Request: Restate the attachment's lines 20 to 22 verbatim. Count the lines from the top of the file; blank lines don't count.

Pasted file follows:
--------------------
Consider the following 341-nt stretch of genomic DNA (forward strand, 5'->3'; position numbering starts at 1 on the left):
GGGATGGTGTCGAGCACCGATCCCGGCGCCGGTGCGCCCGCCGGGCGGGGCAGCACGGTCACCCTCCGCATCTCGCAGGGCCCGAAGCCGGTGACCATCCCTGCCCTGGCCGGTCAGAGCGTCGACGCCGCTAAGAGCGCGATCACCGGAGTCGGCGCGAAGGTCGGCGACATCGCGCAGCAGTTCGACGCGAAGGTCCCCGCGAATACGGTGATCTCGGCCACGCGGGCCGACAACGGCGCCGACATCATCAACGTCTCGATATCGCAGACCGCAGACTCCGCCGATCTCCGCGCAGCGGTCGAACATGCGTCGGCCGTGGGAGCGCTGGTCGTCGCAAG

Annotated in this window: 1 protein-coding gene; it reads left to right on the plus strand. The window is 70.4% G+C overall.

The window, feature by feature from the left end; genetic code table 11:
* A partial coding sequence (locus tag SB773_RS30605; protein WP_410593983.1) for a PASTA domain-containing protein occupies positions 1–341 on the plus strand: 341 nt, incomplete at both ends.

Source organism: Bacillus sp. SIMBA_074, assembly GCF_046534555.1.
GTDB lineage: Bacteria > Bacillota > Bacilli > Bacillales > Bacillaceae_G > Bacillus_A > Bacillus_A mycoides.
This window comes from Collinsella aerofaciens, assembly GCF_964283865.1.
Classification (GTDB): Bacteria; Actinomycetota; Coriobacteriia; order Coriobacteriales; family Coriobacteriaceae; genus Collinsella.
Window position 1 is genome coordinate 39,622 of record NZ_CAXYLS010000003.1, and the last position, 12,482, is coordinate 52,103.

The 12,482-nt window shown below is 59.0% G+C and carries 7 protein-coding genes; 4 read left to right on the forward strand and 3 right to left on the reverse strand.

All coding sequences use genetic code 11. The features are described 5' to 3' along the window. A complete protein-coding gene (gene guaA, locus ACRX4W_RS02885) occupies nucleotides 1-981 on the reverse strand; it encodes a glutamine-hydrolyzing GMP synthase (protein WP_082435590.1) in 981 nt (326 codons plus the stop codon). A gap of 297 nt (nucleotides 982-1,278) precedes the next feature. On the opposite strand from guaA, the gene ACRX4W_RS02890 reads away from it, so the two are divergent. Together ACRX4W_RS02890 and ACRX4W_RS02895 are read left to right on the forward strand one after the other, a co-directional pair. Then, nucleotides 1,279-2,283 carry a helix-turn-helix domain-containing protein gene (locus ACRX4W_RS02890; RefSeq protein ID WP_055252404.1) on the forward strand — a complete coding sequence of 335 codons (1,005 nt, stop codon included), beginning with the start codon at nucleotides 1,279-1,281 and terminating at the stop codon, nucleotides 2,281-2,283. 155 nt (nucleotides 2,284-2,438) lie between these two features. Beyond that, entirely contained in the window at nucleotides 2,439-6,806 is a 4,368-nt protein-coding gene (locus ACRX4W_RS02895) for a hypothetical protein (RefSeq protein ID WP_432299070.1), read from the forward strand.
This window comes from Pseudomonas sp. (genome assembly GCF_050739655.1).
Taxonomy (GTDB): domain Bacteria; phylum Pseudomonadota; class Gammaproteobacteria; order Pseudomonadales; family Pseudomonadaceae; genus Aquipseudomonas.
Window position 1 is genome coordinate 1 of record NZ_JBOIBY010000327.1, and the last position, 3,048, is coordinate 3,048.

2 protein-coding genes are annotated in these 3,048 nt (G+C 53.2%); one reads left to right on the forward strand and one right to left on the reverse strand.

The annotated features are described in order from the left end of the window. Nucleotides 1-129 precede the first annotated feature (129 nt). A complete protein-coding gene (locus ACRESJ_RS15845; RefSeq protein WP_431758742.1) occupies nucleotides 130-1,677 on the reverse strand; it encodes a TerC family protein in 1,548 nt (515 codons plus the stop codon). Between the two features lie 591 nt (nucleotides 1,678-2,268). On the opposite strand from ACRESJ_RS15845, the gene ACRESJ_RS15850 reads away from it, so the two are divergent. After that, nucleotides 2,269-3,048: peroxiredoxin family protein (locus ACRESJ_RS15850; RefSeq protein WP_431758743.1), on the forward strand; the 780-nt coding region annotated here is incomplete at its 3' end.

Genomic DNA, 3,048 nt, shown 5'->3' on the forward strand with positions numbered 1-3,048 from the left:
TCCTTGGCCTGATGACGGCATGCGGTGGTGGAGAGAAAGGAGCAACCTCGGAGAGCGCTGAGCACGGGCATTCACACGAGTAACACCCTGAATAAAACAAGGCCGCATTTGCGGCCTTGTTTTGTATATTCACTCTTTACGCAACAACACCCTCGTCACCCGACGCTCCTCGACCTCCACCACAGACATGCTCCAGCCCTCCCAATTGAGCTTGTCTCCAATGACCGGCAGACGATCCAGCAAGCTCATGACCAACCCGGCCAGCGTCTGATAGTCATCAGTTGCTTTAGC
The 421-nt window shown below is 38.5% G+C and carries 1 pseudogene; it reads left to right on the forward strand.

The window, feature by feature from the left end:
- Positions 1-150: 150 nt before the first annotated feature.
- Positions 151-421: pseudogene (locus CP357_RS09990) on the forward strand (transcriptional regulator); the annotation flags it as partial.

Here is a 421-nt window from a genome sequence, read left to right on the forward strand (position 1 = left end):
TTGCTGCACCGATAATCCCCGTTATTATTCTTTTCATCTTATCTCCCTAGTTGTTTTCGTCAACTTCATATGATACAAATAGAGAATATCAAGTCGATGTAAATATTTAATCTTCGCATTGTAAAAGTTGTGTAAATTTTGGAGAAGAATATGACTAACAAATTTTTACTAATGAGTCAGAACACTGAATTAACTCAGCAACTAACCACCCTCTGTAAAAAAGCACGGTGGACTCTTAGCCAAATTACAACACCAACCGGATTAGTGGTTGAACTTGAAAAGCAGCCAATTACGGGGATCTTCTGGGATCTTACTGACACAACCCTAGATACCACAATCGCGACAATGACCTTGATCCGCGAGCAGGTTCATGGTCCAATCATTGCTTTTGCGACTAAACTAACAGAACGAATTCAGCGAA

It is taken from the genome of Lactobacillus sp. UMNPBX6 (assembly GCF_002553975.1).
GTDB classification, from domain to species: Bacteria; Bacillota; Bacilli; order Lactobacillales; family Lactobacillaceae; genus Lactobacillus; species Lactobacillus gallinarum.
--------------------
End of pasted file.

The 421-nt window shown below is 38.5% G+C and carries 1 pseudogene; it reads left to right on the forward strand.

The window, feature by feature from the left end:
- Positions 1-150: 150 nt before the first annotated feature.